In college, I went on a date with the son of my mother’s coworker. I couldn’t remember if his name was Jason or Justin, so I spent the entire night maneuvering my way out of saying his name. He... [+]
Each word laced with uncertainty as it glided through her tight lips. The feeling of smooth indents against her hand from her fingernails that absentmindedly dug in, leaving behind crescent harvest moons. It was a feeling she knew all too well. Her breathing was shaky, like a ship trying to survive a storm. Except she was the ship and the storm was every single moment of every single day.
Her father picked the name Aurora, like the bright lights that gleamed through the night sky. He often recounts the day of her birth, when he looked at her and he knew for sure that she would be spectacular. She would be the beautiful light that shined into the world during darker times. However, in her eyes she was more like the absence of light if anything. Perhaps she was the darkness that surrounded other auroras, sitting in the background and letting them sparkle.
At fourteen, therapists diagnosed her as mute. They told her parents that they tried everything they could, but she just wouldn’t speak. It was a lost cause, they said. Just let her figure it out, they said.
Broken words would form in the bottom of her throat and only release when it was an important matter. No point in talking about her day, they already knew it was terrible. No point in talking about her interests, because nothing made her happy. No point in talking because no one wanted to listen anyway.
At sixteen they took her out of school. Thought that maybe homeschooling was better for her. The real problem was the overall lack of motivation, anything from waking up to brushing her teeth, to eating, to doing anything that required a functioning brain. But they thought they were helping, and she let them believe it.
That was her fatal flaw. Everyone else came first, but never Aurora. Seeing how her messed up mind was destroying the family laid guilt on her shoulders like wet concrete. How lucky, she thought, that her parents only had one damaged child to deal with.
If you shoot a gun and the bullet ricochets back in your face, would you really shoot it again?
She’s seventeen now, the impending doom of adulthood lays on the horizon. Oh the late nights spent, ear to the door, listening to her parents sob into each other’s shoulders.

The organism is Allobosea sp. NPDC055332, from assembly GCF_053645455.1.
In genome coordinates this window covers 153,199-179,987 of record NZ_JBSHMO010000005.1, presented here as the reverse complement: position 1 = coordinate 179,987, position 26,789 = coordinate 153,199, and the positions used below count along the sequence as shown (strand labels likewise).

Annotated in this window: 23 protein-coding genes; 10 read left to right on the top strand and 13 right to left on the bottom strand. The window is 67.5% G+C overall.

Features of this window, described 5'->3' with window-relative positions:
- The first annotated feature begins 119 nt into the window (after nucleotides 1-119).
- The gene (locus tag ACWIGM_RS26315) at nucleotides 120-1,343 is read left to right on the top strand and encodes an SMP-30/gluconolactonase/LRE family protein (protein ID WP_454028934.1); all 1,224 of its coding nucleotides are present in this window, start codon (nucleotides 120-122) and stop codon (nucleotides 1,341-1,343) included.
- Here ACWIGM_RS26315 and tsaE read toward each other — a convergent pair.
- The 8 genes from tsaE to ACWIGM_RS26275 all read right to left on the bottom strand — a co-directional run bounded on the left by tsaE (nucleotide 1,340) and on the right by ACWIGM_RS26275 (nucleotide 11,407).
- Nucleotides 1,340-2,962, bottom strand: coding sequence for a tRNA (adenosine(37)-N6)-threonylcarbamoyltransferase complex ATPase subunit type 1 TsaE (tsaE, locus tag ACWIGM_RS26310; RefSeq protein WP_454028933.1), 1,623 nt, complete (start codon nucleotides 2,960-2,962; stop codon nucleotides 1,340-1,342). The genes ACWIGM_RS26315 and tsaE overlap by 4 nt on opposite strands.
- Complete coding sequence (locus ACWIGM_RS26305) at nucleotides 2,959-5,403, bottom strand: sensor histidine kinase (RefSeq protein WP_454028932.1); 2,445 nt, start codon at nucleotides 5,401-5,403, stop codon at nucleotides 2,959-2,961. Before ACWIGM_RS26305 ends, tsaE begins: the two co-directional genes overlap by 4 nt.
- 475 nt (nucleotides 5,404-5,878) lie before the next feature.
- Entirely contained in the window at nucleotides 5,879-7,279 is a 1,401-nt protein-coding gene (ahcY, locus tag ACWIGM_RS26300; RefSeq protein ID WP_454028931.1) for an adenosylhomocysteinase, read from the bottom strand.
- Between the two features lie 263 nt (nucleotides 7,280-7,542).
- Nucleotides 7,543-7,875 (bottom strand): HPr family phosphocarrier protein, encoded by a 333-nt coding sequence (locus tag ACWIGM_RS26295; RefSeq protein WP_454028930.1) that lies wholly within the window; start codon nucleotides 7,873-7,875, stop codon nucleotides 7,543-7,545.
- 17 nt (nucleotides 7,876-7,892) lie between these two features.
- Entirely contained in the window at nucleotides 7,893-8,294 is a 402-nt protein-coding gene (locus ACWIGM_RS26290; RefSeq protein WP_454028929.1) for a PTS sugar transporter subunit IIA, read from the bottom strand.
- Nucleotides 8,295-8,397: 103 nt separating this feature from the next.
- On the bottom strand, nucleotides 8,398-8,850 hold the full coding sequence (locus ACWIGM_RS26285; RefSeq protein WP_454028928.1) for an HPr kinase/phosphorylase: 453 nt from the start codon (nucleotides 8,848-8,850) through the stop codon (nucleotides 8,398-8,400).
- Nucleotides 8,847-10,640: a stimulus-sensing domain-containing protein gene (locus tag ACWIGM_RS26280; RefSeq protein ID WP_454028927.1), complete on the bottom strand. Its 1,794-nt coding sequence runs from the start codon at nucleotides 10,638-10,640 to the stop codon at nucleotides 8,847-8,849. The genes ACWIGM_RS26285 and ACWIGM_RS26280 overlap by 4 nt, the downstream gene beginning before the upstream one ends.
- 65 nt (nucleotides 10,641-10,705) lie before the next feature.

“She’ll never make it on her own. We have to take care of her for the rest of our lives...”
That burned in Aurora’s mouth like rat poisoning. It was paralyzing. Just her and the hushed cries, with a thin wooden door in between. She didn’t move when her father opened the door and saw her there, didn’t move when he picked her up. Didn’t even move when he tried to put her into bed and tucked the sheets.
“I love you, Aurora. We love you.”
And for the first time in months, she formed one perfectly coherent sentence as her father began to step back into the hallway.
“Don’t lie to me.”
That was months ago. An eternity.
Today marks the first day in over three years that her parents decided to leave her home alone.
“You’re almost eighteen,” her mother said softly. “You have to learn how to be on your own. One step at a time.”
Somewhere inside of her, she knew they deserved this night together. Far away from her and all the stress that radiated from her. They deserve the world for everything they have done. Yet Aurora, while she could process this, couldn’t deal with being alone.
They left at 7:04. Their reservation was for 6:30.
As the door shut, the silence surrounded her. Choking and smothering her frail body as she slid her back down the wall. Pointed knees digging into her jaw, leaving behind pink imprints.
Aurora eventually migrated to the living room and took a seat on the couch. Behind the couch was a sleek, glossy window. The city streets thrived on the other side of the glass pane. She had her head in her hands watching the blurs of red and white lights flourish against the tarry roads and following the rhythm of the cars thumping into speed bumps.